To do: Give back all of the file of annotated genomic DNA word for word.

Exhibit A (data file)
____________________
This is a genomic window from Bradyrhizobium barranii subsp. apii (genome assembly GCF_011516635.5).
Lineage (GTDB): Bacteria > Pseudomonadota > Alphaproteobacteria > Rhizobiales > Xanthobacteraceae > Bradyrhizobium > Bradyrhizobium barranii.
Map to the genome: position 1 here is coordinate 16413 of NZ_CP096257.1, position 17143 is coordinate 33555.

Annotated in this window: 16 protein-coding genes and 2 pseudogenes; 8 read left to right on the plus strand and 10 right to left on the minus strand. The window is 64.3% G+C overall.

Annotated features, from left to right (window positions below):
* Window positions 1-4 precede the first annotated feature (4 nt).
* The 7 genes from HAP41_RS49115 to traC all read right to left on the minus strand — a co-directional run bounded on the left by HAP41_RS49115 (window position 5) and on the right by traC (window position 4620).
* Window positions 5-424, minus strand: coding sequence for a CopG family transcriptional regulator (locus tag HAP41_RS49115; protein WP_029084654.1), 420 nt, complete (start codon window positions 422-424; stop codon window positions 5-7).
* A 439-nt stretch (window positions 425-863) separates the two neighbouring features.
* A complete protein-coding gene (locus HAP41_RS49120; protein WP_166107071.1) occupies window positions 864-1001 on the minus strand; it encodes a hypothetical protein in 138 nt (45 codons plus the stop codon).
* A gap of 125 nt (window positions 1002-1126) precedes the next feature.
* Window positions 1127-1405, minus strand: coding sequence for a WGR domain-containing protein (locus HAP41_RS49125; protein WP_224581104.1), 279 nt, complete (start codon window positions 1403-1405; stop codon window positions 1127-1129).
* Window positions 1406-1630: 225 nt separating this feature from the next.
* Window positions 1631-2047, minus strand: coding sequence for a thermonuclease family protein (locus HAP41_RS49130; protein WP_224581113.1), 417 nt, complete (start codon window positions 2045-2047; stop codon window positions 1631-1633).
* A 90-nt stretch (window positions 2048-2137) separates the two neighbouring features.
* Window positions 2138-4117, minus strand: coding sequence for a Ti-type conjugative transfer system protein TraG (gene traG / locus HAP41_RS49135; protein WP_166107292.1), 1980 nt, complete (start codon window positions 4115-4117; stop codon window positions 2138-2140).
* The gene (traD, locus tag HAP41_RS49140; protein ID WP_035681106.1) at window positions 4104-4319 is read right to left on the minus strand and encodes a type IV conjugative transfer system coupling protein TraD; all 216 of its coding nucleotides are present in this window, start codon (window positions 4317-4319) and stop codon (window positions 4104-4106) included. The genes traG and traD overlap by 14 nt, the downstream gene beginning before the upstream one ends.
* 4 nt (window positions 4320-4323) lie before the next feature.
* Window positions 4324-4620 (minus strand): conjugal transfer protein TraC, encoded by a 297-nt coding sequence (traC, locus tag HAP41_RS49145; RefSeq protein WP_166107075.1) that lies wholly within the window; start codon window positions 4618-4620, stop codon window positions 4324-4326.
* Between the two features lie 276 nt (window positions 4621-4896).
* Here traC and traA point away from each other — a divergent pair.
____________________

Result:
This is a genomic window from Bradyrhizobium barranii subsp. apii (genome assembly GCF_011516635.5).
Lineage (GTDB): Bacteria > Pseudomonadota > Alphaproteobacteria > Rhizobiales > Xanthobacteraceae > Bradyrhizobium > Bradyrhizobium barranii.
Map to the genome: position 1 here is coordinate 16413 of NZ_CP096257.1, position 17143 is coordinate 33555.

Annotated in this window: 16 protein-coding genes and 2 pseudogenes; 8 read left to right on the plus strand and 10 right to left on the minus strand. The window is 64.3% G+C overall.

Annotated features, from left to right (window positions below):
* Window positions 1-4 precede the first annotated feature (4 nt).
* The 7 genes from HAP41_RS49115 to traC all read right to left on the minus strand — a co-directional run bounded on the left by HAP41_RS49115 (window position 5) and on the right by traC (window position 4620).
* Window positions 5-424, minus strand: coding sequence for a CopG family transcriptional regulator (locus tag HAP41_RS49115; protein WP_029084654.1), 420 nt, complete (start codon window positions 422-424; stop codon window positions 5-7).
* A 439-nt stretch (window positions 425-863) separates the two neighbouring features.
* A complete protein-coding gene (locus HAP41_RS49120; protein WP_166107071.1) occupies window positions 864-1001 on the minus strand; it encodes a hypothetical protein in 138 nt (45 codons plus the stop codon).
* A gap of 125 nt (window positions 1002-1126) precedes the next feature.
* Window positions 1127-1405, minus strand: coding sequence for a WGR domain-containing protein (locus HAP41_RS49125; protein WP_224581104.1), 279 nt, complete (start codon window positions 1403-1405; stop codon window positions 1127-1129).
* Window positions 1406-1630: 225 nt separating this feature from the next.
* Window positions 1631-2047, minus strand: coding sequence for a thermonuclease family protein (locus HAP41_RS49130; protein WP_224581113.1), 417 nt, complete (start codon window positions 2045-2047; stop codon window positions 1631-1633).
* A 90-nt stretch (window positions 2048-2137) separates the two neighbouring features.
* Window positions 2138-4117, minus strand: coding sequence for a Ti-type conjugative transfer system protein TraG (gene traG / locus HAP41_RS49135; protein WP_166107292.1), 1980 nt, complete (start codon window positions 4115-4117; stop codon window positions 2138-2140).
* The gene (traD, locus tag HAP41_RS49140; protein ID WP_035681106.1) at window positions 4104-4319 is read right to left on the minus strand and encodes a type IV conjugative transfer system coupling protein TraD; all 216 of its coding nucleotides are present in this window, start codon (window positions 4317-4319) and stop codon (window positions 4104-4106) included. The genes traG and traD overlap by 14 nt, the downstream gene beginning before the upstream one ends.
* 4 nt (window positions 4320-4323) lie before the next feature.
* Window positions 4324-4620 (minus strand): conjugal transfer protein TraC, encoded by a 297-nt coding sequence (traC, locus tag HAP41_RS49145; RefSeq protein WP_166107075.1) that lies wholly within the window; start codon window positions 4618-4620, stop codon window positions 4324-4326.
* Between the two features lie 276 nt (window positions 4621-4896).
* Here traC and traA point away from each other — a divergent pair.